One aid to dealing with grief is to be with other people who are glorifying God by living their lives in joy and service. the Bible tells us to bear one another's burdens (Gal 6:2) and being with others and letting them bear your friends burdens will help draw her into the arms of the Savior who died for her.

Finally, as difficult as it is it is important for the grieving person to actively work to serve God in the simple ways: Praising God for all things (Isa 25:1; Phil. 4:8); giving thanks in all things (1 Thess. 5:18); keep participating in worship (Heb. 10:21-25), turn her eyes from her own pain to ministering to others (2 Cor. 1:3-4), and work hard to see God in every area of life (Rom. 1:19; Heb. 12:1-3.

I hope this helps.

The basic structure of this response came from Paul Tripp's booklet, Grief: Finding Hope Again.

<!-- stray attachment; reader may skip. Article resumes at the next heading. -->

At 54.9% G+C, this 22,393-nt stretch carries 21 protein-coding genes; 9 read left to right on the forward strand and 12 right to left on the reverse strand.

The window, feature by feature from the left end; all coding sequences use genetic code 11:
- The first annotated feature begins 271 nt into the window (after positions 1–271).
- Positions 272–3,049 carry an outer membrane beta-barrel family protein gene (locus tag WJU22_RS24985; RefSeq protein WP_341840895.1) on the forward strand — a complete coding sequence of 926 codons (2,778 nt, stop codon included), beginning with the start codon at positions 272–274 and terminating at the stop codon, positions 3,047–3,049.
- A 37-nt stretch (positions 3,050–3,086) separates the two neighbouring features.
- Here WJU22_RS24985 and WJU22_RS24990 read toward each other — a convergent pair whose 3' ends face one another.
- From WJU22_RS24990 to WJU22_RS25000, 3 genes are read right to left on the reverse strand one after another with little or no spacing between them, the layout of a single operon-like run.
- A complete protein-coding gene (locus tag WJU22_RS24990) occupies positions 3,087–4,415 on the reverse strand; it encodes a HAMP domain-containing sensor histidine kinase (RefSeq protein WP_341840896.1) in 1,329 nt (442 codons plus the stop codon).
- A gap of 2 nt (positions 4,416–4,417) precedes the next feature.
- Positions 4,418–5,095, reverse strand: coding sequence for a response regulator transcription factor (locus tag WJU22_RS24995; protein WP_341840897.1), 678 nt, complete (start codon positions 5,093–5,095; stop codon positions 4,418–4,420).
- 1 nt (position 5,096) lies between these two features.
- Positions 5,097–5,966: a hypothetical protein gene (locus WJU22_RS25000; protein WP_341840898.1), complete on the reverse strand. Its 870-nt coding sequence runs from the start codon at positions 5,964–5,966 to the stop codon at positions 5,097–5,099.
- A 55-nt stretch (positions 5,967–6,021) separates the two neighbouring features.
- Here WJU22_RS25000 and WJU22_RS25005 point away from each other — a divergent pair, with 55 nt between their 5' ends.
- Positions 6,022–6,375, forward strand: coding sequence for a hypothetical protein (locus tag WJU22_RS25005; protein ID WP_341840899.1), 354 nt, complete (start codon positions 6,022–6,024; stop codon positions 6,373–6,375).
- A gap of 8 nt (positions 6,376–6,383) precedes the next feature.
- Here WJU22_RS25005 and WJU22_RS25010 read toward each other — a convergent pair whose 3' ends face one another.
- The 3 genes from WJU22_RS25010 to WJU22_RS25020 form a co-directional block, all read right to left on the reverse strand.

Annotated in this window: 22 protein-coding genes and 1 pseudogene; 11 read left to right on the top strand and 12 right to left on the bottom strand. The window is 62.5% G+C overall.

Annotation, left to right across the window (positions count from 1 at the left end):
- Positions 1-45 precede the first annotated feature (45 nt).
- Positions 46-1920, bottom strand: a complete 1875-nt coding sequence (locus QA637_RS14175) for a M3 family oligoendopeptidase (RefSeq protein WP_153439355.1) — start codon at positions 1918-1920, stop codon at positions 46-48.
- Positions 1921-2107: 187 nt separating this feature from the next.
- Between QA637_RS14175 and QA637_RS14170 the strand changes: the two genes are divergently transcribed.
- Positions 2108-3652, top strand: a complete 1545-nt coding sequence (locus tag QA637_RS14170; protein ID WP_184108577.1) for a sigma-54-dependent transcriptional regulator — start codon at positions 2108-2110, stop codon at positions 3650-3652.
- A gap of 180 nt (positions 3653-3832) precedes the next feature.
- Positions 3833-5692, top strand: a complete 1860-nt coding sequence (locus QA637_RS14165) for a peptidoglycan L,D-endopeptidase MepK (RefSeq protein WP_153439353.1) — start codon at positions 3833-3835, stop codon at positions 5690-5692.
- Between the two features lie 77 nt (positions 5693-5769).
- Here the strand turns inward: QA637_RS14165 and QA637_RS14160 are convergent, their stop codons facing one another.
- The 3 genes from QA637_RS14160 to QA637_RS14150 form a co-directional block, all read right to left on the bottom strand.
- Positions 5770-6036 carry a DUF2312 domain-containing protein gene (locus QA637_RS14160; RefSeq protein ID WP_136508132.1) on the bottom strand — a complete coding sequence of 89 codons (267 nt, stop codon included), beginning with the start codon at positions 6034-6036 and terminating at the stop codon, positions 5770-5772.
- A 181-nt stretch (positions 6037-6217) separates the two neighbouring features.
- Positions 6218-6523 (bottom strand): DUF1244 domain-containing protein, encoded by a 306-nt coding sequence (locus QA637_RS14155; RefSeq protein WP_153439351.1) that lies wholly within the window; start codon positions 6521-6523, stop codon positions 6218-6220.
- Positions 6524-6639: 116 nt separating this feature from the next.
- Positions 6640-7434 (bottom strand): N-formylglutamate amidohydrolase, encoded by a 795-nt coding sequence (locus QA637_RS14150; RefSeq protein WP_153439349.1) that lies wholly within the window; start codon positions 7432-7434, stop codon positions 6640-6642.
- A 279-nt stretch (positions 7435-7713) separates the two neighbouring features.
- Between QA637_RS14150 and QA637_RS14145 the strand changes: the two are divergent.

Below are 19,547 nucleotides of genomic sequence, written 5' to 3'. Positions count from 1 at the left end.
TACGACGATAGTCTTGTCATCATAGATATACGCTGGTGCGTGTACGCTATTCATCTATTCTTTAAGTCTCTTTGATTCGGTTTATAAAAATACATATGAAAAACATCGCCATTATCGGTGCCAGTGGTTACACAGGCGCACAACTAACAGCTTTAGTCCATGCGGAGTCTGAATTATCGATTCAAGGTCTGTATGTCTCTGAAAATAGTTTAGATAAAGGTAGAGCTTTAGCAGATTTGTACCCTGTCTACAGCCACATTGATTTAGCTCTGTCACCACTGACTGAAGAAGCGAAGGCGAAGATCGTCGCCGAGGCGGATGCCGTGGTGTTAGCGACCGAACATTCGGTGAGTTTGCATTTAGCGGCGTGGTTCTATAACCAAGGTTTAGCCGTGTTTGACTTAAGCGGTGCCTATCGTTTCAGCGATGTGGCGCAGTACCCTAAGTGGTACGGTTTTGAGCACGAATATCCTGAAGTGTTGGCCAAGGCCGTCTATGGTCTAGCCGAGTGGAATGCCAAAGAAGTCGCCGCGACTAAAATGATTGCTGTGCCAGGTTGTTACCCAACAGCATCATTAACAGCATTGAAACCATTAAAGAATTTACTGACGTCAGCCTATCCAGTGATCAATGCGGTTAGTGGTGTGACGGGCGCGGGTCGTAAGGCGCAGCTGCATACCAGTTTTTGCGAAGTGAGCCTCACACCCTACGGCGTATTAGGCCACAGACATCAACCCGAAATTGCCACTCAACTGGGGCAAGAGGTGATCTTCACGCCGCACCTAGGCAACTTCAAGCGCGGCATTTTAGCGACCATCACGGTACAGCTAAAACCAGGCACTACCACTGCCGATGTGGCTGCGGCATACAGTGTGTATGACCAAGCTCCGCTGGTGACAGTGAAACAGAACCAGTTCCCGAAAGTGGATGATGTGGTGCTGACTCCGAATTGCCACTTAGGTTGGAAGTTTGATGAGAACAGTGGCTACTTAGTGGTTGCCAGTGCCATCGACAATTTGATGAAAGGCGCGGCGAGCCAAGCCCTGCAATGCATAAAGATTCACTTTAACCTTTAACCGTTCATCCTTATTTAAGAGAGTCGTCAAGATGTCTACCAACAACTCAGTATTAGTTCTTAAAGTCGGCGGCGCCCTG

Wednesday, March 26, 2008

Study Questions for Exodus 19

Exodus 19

What is the context?

A short word about God: 1 Tim. 1:17; 6:15-16; Heb 12:28-29. Of course the people are just learning all of this for the first time. They have had a pretty wild last couple of months.

Notice the relationship here between the law and grace. God has already saved the people, now he’s giving them the law. It does not come as a way to earn his pleasure of his blessing. They are already blessed and have his pleasure. They have already been freed from bondage and are free. Now they are learning what to do with the freedom in the light of living with the one who set them free and wants to joyfully spend eternity with them.

Notice throughout the relationship between the individual and the nation.

Vss. 1-6